Not valuing or involving others. When leaders are so focused on themselves or are compulsive about their work, they don’t tend to see value in involving others:
The worst boss I ever had spent all of his time ripping everyone. I came to conclude that despite his being smart as a whip, this was a defense mechanism hiding his personal insecurity. He knew everything, but he wouldn’t allow his organization to grow through others. I had another boss who would get to work at 4:00 am and had a reputation for knowing every detail of his organization. He was like the Wizard of Oz, in that he created this impression that he was an ogre.
Way too many leaders rely solely on their own judgment rather than involving others in decision-making. And relying on a select few rather than inviting people with particular skills to become part of projects and solutions.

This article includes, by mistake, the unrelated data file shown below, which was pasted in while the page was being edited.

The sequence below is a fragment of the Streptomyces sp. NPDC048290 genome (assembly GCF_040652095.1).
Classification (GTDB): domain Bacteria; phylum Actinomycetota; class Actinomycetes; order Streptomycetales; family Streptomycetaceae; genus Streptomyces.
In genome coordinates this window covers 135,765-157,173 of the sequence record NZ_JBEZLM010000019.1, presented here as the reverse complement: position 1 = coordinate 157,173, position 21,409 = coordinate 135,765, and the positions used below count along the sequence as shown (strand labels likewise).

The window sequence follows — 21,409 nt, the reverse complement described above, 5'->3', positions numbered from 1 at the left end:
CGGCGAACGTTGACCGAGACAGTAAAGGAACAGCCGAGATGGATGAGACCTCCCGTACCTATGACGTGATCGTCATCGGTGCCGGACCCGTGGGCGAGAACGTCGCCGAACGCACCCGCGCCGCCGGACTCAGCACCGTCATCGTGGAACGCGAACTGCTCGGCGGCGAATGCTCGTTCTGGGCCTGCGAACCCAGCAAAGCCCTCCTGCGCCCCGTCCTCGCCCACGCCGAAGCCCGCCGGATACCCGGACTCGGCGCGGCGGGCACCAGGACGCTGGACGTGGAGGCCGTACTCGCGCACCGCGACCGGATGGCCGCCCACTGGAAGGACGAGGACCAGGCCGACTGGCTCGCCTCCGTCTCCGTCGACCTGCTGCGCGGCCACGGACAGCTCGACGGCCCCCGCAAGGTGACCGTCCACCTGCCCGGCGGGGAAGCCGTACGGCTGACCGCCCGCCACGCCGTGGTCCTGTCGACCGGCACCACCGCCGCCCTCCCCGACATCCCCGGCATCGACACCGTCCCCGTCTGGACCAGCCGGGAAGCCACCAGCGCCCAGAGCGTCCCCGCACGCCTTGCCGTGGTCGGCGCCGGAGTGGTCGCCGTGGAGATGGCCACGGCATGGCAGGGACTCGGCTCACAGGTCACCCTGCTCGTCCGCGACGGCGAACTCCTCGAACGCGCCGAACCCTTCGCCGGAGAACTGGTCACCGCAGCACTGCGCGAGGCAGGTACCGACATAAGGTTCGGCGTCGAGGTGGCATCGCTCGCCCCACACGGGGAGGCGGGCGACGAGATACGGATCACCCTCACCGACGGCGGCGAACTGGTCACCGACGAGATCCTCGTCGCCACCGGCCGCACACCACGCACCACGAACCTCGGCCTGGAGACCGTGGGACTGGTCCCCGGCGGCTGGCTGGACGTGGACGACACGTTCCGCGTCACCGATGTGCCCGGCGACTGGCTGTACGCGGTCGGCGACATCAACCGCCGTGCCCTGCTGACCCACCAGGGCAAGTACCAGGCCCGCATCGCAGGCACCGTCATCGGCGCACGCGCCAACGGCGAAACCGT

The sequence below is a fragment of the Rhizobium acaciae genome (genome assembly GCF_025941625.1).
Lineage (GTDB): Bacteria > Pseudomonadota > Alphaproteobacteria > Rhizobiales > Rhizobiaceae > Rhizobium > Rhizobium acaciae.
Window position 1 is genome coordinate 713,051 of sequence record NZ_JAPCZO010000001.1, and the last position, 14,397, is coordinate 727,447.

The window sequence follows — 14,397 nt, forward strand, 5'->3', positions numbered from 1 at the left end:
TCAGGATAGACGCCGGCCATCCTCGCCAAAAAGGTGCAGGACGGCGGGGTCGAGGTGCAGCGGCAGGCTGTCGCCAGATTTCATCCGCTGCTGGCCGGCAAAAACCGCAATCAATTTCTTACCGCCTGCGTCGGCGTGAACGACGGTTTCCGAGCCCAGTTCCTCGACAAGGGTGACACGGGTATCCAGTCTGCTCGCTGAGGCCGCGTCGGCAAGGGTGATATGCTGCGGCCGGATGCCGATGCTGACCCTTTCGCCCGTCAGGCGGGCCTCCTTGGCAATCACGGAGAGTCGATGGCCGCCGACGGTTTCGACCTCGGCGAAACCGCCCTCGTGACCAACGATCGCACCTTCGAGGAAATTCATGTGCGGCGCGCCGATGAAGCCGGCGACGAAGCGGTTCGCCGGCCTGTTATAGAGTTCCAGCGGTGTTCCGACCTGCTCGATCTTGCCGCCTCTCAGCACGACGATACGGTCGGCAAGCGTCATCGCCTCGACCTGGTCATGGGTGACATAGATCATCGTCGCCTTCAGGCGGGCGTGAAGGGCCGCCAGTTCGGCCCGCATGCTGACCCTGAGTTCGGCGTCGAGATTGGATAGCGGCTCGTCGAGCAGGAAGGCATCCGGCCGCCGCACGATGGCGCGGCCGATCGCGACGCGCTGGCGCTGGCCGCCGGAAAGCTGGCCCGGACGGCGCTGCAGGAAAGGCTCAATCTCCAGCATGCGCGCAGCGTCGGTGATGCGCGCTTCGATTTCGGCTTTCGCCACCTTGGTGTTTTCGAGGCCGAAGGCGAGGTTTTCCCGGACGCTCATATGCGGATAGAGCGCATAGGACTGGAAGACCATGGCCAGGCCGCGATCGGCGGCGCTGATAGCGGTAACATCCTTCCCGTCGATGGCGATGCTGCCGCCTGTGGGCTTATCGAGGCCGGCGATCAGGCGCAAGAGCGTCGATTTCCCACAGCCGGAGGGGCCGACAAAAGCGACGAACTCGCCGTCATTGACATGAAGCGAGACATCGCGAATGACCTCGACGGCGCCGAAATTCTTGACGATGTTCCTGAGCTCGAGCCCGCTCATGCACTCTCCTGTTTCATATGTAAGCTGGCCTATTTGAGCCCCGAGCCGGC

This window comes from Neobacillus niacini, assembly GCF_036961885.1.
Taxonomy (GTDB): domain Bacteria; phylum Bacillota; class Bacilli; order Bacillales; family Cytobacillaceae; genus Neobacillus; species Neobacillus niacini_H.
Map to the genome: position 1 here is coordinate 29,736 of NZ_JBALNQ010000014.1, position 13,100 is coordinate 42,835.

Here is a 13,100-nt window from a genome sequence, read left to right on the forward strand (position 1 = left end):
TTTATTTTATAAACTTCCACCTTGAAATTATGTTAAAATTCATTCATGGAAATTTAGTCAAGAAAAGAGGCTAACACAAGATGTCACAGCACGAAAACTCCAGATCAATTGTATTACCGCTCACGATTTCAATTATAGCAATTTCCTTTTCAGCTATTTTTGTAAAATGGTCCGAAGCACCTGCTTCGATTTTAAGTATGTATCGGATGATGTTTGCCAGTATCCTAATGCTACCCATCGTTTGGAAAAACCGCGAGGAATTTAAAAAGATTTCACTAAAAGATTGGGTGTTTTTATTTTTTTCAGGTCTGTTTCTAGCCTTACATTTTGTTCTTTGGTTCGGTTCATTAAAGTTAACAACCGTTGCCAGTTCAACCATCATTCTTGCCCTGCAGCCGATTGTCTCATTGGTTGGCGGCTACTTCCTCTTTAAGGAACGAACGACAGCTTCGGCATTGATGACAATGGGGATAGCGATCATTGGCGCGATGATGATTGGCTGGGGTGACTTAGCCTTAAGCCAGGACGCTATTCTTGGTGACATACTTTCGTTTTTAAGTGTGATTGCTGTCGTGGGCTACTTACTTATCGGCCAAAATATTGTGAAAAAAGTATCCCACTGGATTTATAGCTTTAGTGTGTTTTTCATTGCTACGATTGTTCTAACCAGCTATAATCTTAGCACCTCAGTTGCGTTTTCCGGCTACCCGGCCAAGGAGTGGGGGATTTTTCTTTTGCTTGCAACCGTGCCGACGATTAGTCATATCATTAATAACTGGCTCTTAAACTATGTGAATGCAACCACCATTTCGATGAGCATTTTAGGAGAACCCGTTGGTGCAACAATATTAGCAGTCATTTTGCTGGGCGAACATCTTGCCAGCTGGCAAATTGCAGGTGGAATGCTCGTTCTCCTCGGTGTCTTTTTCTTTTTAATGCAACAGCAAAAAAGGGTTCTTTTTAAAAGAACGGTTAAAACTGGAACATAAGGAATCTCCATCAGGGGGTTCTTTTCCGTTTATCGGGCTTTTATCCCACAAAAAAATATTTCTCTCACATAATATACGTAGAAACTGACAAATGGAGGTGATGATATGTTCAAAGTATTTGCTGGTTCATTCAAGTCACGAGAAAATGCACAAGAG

You need to give people room to blossom in their own way without them feeling like a puppet. I also recognize that in certain situations a leader has to say, “Do it because I said so.” But the leader must not do it from a righteous standpoint. All of this may not be very rational at times. Leaders have to make decisions and lead in various directions, but if they alienate the people they are trying to lead they aren’t going to be effective.
Lacking vision and focus on organizational goals. Knowing what True North is and understanding what it takes to get there is not always found in leaders, as three senior sages observe:
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A leader must have a vision and a plan that includes clear strategies and tactics. A leader must be open to what is happening with the plan, because things and circumstances may change. The environment changes, the government changes its budgets and reduces the organization’s funding. This is a real challenge and a real delicate balance in many cases.